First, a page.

Bank of Greece Governor Yannis Stournaras on Wednesday disputed the Finance Ministry’s projection that there will be an overrun in the year’s primary fiscal budget, and expressed his clear opposition to the handouts the government passed on the same day through Parliament and intends to continue introducing.
Speaking to the state-run Athens-Macedonian News Agency, the central banker went on to associate the unrest on the bond markets and the pressure on Greek securities in the last few days with the government measures, due to the concerns they are generating among investors.
Sources say Stournaras’ estimates rely on the cash figures of the Bank of Greece for the general government in the first quarter of the year. They show that the primary surplus is considerably lower than last year’s and will not meet the target of 3.5 percent of gross domestic product.
“This means that if this trend created since the start of the year is not reversed, there will be no fiscal leeway this year for additional handouts to those already included in the 2019 budget,” stated Stournaras. He added that “the jitters in the bond market in recent days reflect to an extent the concern of investors over fiscal developments.”
The central banker further warned that “failing to meet the target for a primary surplus of 3.5 percent of GDP will lead to the imposition of new measures, such as cutting expenditure and reducing the Public Investments Program,” which will have negative consequences on the growth rate of the economy. The Bank of Greece projects growth at 1.9 percent this year, against the 2.3 percent forecast by the government.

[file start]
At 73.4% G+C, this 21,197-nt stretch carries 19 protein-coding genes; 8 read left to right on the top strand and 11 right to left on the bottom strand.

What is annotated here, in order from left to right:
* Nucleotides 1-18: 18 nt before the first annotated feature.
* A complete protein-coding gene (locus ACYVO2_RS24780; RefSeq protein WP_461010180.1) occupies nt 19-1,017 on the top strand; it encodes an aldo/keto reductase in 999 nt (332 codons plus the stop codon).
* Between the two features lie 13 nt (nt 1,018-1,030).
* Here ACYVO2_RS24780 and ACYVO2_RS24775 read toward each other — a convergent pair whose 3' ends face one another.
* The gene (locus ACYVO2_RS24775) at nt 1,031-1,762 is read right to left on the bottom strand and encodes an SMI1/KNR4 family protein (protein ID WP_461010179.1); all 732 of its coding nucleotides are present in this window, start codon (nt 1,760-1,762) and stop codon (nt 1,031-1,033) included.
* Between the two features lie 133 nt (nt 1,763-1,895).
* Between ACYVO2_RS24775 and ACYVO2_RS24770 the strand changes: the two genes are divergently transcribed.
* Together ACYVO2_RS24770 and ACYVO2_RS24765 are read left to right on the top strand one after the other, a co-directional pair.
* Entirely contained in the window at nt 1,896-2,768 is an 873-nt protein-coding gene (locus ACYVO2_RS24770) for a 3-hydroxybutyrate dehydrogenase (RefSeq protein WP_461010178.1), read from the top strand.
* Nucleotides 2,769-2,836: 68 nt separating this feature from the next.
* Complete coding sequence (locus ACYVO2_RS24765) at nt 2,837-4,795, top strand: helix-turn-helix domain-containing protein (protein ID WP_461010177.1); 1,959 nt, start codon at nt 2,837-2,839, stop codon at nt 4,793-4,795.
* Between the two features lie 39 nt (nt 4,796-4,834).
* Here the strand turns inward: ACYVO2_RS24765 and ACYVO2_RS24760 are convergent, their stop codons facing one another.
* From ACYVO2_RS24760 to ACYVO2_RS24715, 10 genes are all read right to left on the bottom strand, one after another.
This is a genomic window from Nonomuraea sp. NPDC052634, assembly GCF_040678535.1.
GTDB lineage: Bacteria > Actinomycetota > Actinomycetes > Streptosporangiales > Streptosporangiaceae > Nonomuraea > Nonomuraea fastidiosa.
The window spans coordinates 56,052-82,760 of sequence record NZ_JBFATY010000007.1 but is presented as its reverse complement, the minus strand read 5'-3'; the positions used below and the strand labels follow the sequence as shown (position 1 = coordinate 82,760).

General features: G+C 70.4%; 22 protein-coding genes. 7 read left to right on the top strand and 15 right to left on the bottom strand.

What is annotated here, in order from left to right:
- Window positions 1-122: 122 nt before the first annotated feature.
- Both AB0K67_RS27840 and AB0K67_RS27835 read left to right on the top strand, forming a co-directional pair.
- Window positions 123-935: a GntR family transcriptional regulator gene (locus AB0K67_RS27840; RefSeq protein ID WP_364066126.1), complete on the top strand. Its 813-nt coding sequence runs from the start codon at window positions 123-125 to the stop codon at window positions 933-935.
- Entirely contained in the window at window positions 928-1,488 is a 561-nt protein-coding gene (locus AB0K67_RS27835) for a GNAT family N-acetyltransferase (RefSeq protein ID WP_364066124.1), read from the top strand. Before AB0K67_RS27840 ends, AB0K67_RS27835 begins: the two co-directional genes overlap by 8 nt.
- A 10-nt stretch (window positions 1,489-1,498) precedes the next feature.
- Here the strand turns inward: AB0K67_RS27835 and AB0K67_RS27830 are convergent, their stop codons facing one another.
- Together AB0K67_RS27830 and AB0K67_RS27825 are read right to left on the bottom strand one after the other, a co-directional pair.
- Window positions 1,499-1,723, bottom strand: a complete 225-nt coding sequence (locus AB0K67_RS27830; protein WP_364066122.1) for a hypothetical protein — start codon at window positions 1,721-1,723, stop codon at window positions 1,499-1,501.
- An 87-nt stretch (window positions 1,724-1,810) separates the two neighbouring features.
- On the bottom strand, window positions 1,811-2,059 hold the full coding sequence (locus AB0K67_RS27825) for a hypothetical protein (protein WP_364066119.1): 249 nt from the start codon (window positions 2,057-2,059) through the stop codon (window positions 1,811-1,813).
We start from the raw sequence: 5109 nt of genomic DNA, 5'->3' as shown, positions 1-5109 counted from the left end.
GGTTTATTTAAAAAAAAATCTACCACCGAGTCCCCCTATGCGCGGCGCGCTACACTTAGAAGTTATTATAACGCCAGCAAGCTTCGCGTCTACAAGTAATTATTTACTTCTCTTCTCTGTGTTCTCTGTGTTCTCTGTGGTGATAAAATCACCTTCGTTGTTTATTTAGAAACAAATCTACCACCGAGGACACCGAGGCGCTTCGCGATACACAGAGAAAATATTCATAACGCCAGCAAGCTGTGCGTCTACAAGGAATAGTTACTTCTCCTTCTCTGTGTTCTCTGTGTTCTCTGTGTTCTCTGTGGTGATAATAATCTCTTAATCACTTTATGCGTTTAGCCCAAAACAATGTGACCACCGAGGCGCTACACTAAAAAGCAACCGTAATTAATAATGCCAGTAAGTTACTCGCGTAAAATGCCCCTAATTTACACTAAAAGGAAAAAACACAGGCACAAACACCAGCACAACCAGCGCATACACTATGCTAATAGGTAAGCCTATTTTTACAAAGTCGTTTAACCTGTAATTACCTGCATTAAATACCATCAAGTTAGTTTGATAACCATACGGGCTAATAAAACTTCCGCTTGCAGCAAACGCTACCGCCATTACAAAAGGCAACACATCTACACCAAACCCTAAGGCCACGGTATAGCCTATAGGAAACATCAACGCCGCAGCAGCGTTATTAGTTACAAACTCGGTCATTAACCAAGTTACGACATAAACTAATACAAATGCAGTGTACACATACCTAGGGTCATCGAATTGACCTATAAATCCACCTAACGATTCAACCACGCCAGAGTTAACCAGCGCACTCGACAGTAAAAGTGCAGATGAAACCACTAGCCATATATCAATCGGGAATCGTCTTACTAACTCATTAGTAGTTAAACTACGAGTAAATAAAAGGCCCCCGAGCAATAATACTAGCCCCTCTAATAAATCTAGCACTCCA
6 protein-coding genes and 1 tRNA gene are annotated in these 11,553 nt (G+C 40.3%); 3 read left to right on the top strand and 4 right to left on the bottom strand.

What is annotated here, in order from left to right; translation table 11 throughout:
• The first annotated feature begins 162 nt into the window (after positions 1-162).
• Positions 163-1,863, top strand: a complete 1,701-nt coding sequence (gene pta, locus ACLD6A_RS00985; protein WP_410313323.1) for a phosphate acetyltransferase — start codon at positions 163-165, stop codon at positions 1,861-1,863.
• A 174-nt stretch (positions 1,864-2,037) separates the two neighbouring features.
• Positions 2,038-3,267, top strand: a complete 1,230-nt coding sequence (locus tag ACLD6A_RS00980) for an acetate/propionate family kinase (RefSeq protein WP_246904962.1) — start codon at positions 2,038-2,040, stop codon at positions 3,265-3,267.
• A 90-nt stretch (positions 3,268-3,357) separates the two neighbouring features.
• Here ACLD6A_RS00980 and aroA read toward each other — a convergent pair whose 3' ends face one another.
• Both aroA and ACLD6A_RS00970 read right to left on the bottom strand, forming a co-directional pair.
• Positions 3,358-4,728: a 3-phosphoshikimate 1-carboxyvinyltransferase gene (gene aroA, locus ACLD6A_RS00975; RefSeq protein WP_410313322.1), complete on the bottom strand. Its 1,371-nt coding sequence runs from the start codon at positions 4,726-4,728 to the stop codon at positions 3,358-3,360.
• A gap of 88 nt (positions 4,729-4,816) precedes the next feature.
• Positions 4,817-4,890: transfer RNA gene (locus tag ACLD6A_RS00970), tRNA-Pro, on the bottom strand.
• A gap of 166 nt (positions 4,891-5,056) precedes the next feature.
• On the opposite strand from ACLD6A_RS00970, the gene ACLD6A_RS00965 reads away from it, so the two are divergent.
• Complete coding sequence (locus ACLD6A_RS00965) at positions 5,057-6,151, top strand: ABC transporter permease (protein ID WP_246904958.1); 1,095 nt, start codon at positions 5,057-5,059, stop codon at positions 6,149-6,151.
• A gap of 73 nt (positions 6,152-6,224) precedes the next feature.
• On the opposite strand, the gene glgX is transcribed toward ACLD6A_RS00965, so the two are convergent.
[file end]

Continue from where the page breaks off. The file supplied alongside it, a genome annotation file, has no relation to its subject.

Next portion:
Finance Minister Euclid Tsakalotos offered an ironic response to the central banker’s warnings, tweeting that, “today, by mistake, Mr Stournaras reads the budget from his time as finance minister, when he had some difficulty in meeting targets. I am certain that if he looks into our budget and our financial indexes he will realize that the necessary fiscal leeway exists.” Stournaras was finance minister from 2012 to 2014.